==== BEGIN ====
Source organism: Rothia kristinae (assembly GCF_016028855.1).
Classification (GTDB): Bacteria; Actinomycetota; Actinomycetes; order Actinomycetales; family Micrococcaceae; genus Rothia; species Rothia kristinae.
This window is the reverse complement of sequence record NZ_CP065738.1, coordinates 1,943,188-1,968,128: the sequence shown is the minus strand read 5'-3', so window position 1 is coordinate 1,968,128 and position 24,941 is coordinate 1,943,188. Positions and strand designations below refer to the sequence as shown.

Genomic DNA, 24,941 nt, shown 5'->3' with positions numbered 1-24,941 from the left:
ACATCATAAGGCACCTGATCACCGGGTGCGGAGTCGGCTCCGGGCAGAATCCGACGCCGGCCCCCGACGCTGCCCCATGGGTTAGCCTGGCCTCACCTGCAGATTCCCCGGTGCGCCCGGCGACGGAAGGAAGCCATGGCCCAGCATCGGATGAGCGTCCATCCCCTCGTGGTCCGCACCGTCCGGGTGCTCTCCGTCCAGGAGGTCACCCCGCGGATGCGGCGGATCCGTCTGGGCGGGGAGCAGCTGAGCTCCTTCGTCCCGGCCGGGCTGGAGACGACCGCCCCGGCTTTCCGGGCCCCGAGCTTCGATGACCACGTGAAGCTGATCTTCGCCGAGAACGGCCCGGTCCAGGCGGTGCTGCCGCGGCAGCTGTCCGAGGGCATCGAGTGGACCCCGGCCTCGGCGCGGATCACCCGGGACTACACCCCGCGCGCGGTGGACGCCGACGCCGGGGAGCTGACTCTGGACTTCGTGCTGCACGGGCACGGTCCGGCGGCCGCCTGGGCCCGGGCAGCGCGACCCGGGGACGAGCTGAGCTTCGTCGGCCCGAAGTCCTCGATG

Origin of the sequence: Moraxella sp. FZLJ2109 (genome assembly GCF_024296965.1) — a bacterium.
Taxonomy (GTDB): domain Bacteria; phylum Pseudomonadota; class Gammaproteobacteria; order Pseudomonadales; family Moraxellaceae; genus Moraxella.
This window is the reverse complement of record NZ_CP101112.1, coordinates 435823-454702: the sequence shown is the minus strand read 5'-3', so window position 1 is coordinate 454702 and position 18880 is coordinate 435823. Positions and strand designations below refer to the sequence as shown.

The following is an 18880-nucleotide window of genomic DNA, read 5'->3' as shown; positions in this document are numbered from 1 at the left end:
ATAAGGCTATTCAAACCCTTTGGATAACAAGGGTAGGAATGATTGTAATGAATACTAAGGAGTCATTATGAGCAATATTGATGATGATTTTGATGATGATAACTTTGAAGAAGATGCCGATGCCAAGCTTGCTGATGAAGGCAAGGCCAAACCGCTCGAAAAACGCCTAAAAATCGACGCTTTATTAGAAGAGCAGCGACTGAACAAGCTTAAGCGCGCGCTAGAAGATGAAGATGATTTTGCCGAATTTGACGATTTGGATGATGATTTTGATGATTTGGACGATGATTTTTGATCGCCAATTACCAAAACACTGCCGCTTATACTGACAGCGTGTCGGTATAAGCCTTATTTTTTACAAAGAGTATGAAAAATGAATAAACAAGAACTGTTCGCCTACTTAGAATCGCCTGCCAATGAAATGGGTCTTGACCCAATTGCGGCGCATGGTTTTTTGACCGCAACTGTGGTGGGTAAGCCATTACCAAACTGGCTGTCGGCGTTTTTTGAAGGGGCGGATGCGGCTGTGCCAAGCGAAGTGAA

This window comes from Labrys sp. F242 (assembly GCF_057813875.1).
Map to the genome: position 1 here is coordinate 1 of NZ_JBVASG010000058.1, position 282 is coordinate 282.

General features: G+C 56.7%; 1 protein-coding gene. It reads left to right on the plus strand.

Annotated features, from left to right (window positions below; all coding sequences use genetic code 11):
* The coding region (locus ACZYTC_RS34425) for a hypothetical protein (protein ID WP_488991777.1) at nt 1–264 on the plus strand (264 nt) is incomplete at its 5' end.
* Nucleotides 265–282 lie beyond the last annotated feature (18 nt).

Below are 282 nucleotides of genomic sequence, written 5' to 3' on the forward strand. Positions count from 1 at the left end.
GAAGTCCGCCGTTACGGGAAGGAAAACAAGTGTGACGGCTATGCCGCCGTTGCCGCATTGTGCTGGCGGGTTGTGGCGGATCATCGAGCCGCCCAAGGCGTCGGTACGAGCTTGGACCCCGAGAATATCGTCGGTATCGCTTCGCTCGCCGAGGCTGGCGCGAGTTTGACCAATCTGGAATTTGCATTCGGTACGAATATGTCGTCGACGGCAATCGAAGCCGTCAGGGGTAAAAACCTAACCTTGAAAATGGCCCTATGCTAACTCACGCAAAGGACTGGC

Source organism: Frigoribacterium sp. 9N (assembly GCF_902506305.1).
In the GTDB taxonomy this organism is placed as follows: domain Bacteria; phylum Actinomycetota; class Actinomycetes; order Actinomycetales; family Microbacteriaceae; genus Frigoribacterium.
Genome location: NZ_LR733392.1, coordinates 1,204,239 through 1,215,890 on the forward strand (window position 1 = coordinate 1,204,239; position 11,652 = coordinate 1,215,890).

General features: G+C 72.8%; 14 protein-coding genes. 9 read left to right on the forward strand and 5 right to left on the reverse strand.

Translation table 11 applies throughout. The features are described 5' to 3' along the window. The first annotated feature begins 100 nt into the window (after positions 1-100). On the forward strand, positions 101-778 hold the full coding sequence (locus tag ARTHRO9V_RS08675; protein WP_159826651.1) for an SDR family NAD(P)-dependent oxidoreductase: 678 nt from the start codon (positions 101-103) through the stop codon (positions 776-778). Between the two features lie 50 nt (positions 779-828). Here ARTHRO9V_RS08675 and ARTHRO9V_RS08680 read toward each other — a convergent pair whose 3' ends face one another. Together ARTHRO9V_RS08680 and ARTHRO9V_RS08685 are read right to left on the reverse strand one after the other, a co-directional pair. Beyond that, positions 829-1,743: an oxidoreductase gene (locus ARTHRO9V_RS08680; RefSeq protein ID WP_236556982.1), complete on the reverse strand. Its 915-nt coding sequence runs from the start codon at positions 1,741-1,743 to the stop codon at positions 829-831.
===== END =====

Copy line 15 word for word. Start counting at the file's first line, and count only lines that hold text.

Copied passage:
* The coding region (locus ACZYTC_RS34425) for a hypothetical protein (protein ID WP_488991777.1) at nt 1–264 on the plus strand (264 nt) is incomplete at its 5' end.